When Henry tells Gomez about his condition, Gomez understandably thinks he's crazy…until Henry vanishes right in front of his eyes. Gomez's incredulity and mistrust eventually give way to a lifelong friendship with Henry.
Livingston says, "Ultimately, Gomez and Henry find common ground in how much they care for Clare. Henry needs someone to be there when he can't, and Gomez is that guy. But Henry and Clare have a truly special relationship. Their fates are intertwined in a way that few people can understand."
The unique circumstances of Clare and Henry's love story are contrasted by the relatively routine relationship between Gomez and his wife, Charisse. Jane McLean, who was cast in the role, notes, "In many ways, Charisse's life is the exact opposite of Clare's. But I think Clare's amazing relationship with this man who travels through time is so fascinating that it infuses a little bit of excitement into Charisse's own life. And the other side of that is Charisse is the normal to Clare's abnormal. So I think these two women add some balance to each other's life."
What's wrong with my wanting one normal thing in my life? - Clare
The one thing that Clare desires most is to have Henry's child, wanting to have some semblance of a normal family. But Henry resists, afraid that he will pass on his genetic anomaly to his child and knowing the rift his time traveling has caused between him and his own father.
Arliss Howard appears as Henry's father, Richard DeTamble, who has a difficult time accepting his son's condition, not because of what Henry does but because of what he can't do--save his mother, Richard's wife, who died in a horrific car crash when Henry was six years old. Henry, who was in the car, survived because he time traveled at the moment of impact. Though he has returned to that instant and witnessed the accident many times over, Henry is never able to undo the past.
"The fact that he can't change anything constantly reminds him of how powerless he is in the situation," says Dede Gardner. "It's far more terrible than frustration because it never permits time to heal your wounds. Worse, time perpetuates them because you keep going back."
As Henry explains to Clare, time is "like gravity. Big events pull you in."
Schwentke offers, "It means that he mostly travels to the formative moments of his life, the most formative, of course, being the death of his mother and meeting Clare in the meadow."
Henry and Clare eventually seek help from a geneticist named Dr. David Kendrick, played by veteran character actor Stephen Tobolowsky.
"It's great when you have an opportunity to direct actors you've always admired," Schwentke says. "I grew up a cinephile in Germany and I remember seeing Arliss and Stephen in movies and loving their performances and choices. Then one day you get to work with them and that's a wonderful gift."
The cast of "The Time Traveler's Wife" also features several talented young actors. Brooklynn Proulx plays the young Clare, who first encounters Henry in the meadow behind her house. Alex Ferris is seen as the young Henry. Sisters Hailey and Tatum McCann play Clare and Henry's daughter Alba at ages ten and five, respectively.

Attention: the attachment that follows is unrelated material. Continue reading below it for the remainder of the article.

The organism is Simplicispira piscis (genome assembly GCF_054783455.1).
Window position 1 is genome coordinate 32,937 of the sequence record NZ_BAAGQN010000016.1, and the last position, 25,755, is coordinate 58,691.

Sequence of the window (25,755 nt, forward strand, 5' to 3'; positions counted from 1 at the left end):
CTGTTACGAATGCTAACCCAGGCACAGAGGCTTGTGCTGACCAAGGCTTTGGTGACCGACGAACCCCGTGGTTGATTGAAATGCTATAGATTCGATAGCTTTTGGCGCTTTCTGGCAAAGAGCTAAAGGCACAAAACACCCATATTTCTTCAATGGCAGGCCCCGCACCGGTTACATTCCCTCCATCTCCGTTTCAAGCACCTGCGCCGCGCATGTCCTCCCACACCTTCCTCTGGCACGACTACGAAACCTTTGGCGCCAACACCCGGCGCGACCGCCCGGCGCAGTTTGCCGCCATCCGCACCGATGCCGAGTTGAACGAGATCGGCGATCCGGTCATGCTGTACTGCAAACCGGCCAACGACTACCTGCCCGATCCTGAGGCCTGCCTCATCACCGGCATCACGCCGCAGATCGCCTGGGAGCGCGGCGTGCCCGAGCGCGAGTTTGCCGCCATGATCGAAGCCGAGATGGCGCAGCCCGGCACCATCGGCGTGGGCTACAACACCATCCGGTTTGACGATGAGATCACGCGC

READ MORE: RACHEL MC ADAMS AND ERIC BANA TALK ANOUT THEIR CHARACTERS
ABOUT THE FILMMAKERS
ROBERT SCHWENTKE (Director) was already an award-winning director in his native Germany when he made his American film debut with the 2005 thriller "Flightplan." The film starred Jodie Foster as a woman whose desperate search for her missing daughter on a jumbo jetliner uncovers a far more sinister plot.
Schwentke had made his feature debut in 2002 with the dark, moody thriller "Tattoo," which won the International Fantasy Film Award at Fantosporto, and the Grand Prize European Fantasy Film Award at the Sweden Fantastic Film Festival.
The following year, he wrote and directed "The Family Jewels," a semi-autobiographical dark comedy. The film won the Audience Award at the 2003 Biberach Film Festival and the Best Drama and Best Overall Awards at the Deep Ellum Festival.
Born and raised in Germany, Schwentke studied comparative literature and philosophy before attending the directing program at AFI. After graduation, he began writing for television. His thriller "Bildersturm" was nominated for Germany's Adolf Grimme Award in 1998.
Schwentke most recently directed the pilot episode of the FOX drama series "Lie to Me," starring Tim Roth.
BRUCE JOEL RUBIN (Screenwriter) won an Academy Award® for his original screenplay for the romantic drama hit "Ghost," which also received BAFTA and Writers Guild of America Award nominations. The film, starring Patrick Swayze, Demi Moore and Whoopi Goldberg, also earned Oscar and Golden Globe nominations for Best Picture. He is currently working on a Broadway musical adaptation of "Ghost," which will open in London in 2010.
Rubin has written a number of other screenplays, including "The Last Mimzy," "Stuart Little 2," "Deep Impact" and "Jacob's Ladder." In addition, he wrote and directed the film "My Life," starring Michael Keaton and Nicole Kidman.
Rubin graduated in 1965 from New York University, where he majored in motion picture production and direction. He was an assistant film editor at NBC News in the mid-1960s and, in the spirit of the times, hitchhiked around the world from 1966 to 1967.
In addition, Rubin has served as the curator of film at the Whitney Museum of American Art in New York, where he helped establish a program called The New American Filmmakers Series, an important launching pad for independent filmmakers in the early `70s.
Apart from his film career, Rubin has been a student and teacher of meditation for the past 40 years.